Far right steps up anti-media campaign ahead of Swedish election

An image from the website of the right-wing populist Sweden Democrats, who changed their logo from a National Front-esque torch to a flower in an effort to clean up their image.

Sweden baked in record temperatures this summer, matched only by the increasingly heated political climate as it gears up for an unprecedentedly bitter and divisive general election. Front page stories about raging wildfires and drought have given a poll boost to the Swedish Green Party as climate change has leapt up the agenda. For populist media critics, however, the attention given to the fires is part of a conspiracy to keep the Greens in government and to give the governing left-wing bloc a victory in September’s vote.

Edward Riedl, a conservative member of parliament for the opposition Moderate Party accused major newspapers of “agenda setting” by giving such prominent coverage to the environment, with one if his party colleagues calling out newspapers for being pro-Green.

The far right meanwhile maintains a longstanding animosity with Sweden’s established print and public service media, which they accuse of being a cosy cartel.

Marie Grusell, a media researcher at Gothenburg University, has compared the attacks to the ongoing deligitimisation of the press in the USA by the White House.

“It is a tactic to undermine journalism. I think this is beneath contempt,” she said in an interview with the Swedish newspaper Aftonbladet.

This bizarre challenging of factual environmental journalism takes place against a backdrop of an increasingly contentious news landscape, in which the fragmentation and polarisation of the Swedish political system has made it increasingly difficult to maintain the balance of the media.

Over the past decade – and in common with other European countries – Sweden has seen the emergence of a powerful populist and anti-immigration party, the Sweden Democrats. The Sweden Democrats have deployed a familiar cocktail of anti-media conspiracism, welfare nationalism and climate scepticism, as well as anti-feminist and anti-Islamic rhetoric, to move from a fringe group to a major parliamentary force with ambitions to form a government. Although they have their roots in the 1990s white power movement, the Sweden Democrats have tried to soften their image by shunning some of their more extreme members and, in 2006, changed their logo from a torch — similar to that once used by the British far-right National Front — to a cartoonish anemone hepatica, a flower in the buttercup family.

Public trust in the Swedish media is still holding up but has diminished among those drifting towards the Sweden Democrats. This section of voters have become resistant to large sections of the established media and have instead turned to social network news groups and fringe sites which claim to expose what is really happening in Swedish society, as well as foreign news sites from the USA and Russia. In an attempt to increase the amount of freely available objective media outlets, the daily Dagens Nyheter recently removed its paywall for the duration of the election campaign, but as with other established media, it may be too late for readers who have already moved on.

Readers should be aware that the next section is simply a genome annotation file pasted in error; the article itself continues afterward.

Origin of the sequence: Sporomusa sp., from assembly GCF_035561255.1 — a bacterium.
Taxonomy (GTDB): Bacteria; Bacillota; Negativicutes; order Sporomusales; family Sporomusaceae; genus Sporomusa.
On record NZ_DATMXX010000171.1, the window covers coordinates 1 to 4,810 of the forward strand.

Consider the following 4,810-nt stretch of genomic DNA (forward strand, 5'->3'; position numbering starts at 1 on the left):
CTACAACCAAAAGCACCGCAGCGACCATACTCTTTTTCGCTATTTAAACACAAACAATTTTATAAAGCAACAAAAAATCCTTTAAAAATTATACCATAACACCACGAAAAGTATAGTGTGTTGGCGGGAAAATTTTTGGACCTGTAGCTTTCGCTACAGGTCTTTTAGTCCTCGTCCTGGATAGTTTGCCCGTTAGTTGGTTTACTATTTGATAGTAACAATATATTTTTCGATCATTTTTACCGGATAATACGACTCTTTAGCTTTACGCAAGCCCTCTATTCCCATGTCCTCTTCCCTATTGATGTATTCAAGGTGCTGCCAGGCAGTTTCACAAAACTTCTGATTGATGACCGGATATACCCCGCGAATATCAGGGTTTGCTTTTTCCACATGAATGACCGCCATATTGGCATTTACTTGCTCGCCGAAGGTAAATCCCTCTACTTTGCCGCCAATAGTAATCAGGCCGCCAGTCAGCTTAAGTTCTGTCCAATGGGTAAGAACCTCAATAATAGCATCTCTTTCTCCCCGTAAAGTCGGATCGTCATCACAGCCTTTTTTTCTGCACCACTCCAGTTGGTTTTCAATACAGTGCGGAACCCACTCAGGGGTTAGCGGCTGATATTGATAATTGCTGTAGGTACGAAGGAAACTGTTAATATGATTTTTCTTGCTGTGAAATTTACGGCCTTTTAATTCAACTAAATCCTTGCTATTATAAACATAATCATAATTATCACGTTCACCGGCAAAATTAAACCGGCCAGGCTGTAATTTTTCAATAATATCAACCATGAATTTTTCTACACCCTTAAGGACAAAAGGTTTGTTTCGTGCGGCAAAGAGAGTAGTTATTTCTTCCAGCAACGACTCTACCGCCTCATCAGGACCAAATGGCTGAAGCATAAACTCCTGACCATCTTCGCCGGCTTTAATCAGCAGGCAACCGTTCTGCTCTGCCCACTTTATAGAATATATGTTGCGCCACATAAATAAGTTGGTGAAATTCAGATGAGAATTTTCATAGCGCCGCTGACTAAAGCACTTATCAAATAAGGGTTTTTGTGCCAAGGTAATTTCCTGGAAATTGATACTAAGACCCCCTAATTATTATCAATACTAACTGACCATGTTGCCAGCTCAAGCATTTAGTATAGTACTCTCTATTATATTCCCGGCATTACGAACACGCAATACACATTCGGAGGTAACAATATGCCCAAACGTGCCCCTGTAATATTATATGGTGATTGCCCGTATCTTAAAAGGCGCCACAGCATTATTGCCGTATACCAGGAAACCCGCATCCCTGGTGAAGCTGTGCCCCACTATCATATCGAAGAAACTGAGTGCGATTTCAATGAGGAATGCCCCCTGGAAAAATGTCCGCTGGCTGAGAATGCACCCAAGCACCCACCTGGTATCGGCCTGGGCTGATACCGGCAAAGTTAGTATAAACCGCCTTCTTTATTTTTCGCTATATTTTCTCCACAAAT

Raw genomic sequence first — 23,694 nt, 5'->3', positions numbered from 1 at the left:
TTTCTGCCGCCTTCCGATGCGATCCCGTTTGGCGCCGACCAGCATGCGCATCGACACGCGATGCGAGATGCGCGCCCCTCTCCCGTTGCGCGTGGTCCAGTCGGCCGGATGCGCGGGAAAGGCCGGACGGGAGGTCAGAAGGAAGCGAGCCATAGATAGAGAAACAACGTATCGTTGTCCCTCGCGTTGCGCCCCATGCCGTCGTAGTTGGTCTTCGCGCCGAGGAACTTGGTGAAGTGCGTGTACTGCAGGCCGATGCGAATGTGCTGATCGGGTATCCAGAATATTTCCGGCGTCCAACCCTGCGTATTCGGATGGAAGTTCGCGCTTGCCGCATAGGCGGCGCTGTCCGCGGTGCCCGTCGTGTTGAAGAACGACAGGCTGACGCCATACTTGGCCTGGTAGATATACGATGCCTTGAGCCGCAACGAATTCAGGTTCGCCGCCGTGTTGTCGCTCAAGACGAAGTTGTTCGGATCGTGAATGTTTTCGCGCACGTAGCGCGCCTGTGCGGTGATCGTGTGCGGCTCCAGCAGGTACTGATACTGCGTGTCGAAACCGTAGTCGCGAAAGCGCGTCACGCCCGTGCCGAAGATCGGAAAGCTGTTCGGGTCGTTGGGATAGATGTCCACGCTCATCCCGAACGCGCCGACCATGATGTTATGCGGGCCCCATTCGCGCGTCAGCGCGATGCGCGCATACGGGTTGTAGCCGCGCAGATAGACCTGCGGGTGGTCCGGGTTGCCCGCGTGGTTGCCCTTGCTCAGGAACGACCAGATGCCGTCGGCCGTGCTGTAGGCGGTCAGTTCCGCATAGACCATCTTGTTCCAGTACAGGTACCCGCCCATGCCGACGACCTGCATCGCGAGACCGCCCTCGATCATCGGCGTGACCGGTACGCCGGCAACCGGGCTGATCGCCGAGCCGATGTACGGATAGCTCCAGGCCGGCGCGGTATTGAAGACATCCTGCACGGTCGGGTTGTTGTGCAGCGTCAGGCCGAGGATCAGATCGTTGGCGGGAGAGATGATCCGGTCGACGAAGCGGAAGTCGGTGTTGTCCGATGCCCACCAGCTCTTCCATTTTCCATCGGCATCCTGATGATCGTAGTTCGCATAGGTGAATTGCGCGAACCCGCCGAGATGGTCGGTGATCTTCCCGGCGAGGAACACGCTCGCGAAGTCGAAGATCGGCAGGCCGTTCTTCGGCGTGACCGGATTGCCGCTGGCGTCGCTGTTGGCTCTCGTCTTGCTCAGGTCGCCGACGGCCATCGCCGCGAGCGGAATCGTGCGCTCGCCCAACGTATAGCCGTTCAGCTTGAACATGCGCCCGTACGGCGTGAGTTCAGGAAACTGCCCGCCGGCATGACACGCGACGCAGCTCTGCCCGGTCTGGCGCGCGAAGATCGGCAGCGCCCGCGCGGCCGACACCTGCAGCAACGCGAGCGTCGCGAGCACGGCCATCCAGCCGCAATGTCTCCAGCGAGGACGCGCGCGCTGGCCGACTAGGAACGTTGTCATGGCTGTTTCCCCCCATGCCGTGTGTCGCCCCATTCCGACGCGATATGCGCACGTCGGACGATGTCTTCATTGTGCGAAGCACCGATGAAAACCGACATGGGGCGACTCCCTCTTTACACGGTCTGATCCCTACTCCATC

Increased extremism

The dangerous situation is compounded by movements operating at the political fringes who have targeted journalists. The Nordic Resistance Movement (NMR), a neo-Nazi white power group, regularly marches in shows of force, intimidating journalists, minority groups and other members of the public. In May Swedish security services raided the home or prominent NMR member Peter Holm and found a suitcase they believed had been adapted for assassinations, along with a hard drive containing details on two journalists.

NMR activists also marched at this year’s Almedalen politics festival, a high point of the political calendar where journalists, civic and business groups and politicians get together to discuss contemporary issues. The investigative anti-fascist magazine EXPO uncovered instructions for NMR activists to attend speeches by politicians and others and to shout “traitor to the people” at politicians, and confront journalists in public. At the previous year’s event, the TV journalist Jan Scherman was called a “disgusting Jew” by an NMR member while filming.

Officially there is no link between the Sweden Democrats and groups like the NMR, but several SD politicians have voiced support for the organisation in the past and the increased support for SD in opinion polls has seemingly emboldened NMR activists to take more direct action on the streets according to data compiled by EXPO.

An uncertain future climate

A glimpse into what might happen should Sweden elect a government that includes the far right is provided by Denmark, where the hardline Danish People’s Party have cut state support to public broadcasting and consistently attacked its content as being leftist and unpatriotic. If a Sweden Democrat supported government becomes a reality, journalists could find themselves pressed by an increasingly powerful and emboldened populist movement that sees journalists as scapegoats for deeper seated problems, and where objective reporting of social challenges such as the environment and integration are dismissed as politically correct opinion rather than society-wide issues of critical importance.

It now falls to the press to fight its corner as a foundational part of the country’s democracy. Sweden, long considered a uniquely stable and tolerant democracy, is about to find out whether it really is safe from anti-democratic populism.